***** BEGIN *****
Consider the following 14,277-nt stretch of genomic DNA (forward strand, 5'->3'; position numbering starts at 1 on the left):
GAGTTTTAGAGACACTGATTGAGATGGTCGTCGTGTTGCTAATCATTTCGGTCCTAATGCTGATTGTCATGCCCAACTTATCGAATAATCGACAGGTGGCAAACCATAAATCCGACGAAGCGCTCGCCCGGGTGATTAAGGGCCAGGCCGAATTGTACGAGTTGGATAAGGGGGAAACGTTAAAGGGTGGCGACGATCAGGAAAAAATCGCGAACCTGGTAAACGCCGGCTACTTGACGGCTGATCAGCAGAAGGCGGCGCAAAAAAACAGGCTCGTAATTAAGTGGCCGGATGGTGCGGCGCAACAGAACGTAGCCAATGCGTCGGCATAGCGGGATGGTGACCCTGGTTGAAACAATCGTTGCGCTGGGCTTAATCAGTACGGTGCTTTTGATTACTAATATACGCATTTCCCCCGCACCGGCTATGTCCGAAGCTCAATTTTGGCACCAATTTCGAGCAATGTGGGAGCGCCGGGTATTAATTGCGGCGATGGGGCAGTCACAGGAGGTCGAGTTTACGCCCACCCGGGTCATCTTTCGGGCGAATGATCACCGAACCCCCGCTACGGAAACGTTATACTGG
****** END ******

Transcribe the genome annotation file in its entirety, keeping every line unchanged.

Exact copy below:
Consider the following 14,277-nt stretch of genomic DNA (forward strand, 5'->3'; position numbering starts at 1 on the left):
GAGTTTTAGAGACACTGATTGAGATGGTCGTCGTGTTGCTAATCATTTCGGTCCTAATGCTGATTGTCATGCCCAACTTATCGAATAATCGACAGGTGGCAAACCATAAATCCGACGAAGCGCTCGCCCGGGTGATTAAGGGCCAGGCCGAATTGTACGAGTTGGATAAGGGGGAAACGTTAAAGGGTGGCGACGATCAGGAAAAAATCGCGAACCTGGTAAACGCCGGCTACTTGACGGCTGATCAGCAGAAGGCGGCGCAAAAAAACAGGCTCGTAATTAAGTGGCCGGATGGTGCGGCGCAACAGAACGTAGCCAATGCGTCGGCATAGCGGGATGGTGACCCTGGTTGAAACAATCGTTGCGCTGGGCTTAATCAGTACGGTGCTTTTGATTACTAATATACGCATTTCCCCCGCACCGGCTATGTCCGAAGCTCAATTTTGGCACCAATTTCGAGCAATGTGGGAGCGCCGGGTATTAATTGCGGCGATGGGGCAGTCACAGGAGGTCGAGTTTACGCCCACCCGGGTCATCTTTCGGGCGAATGATCACCGAACCCCCGCTACGGAAACGTTATACTGG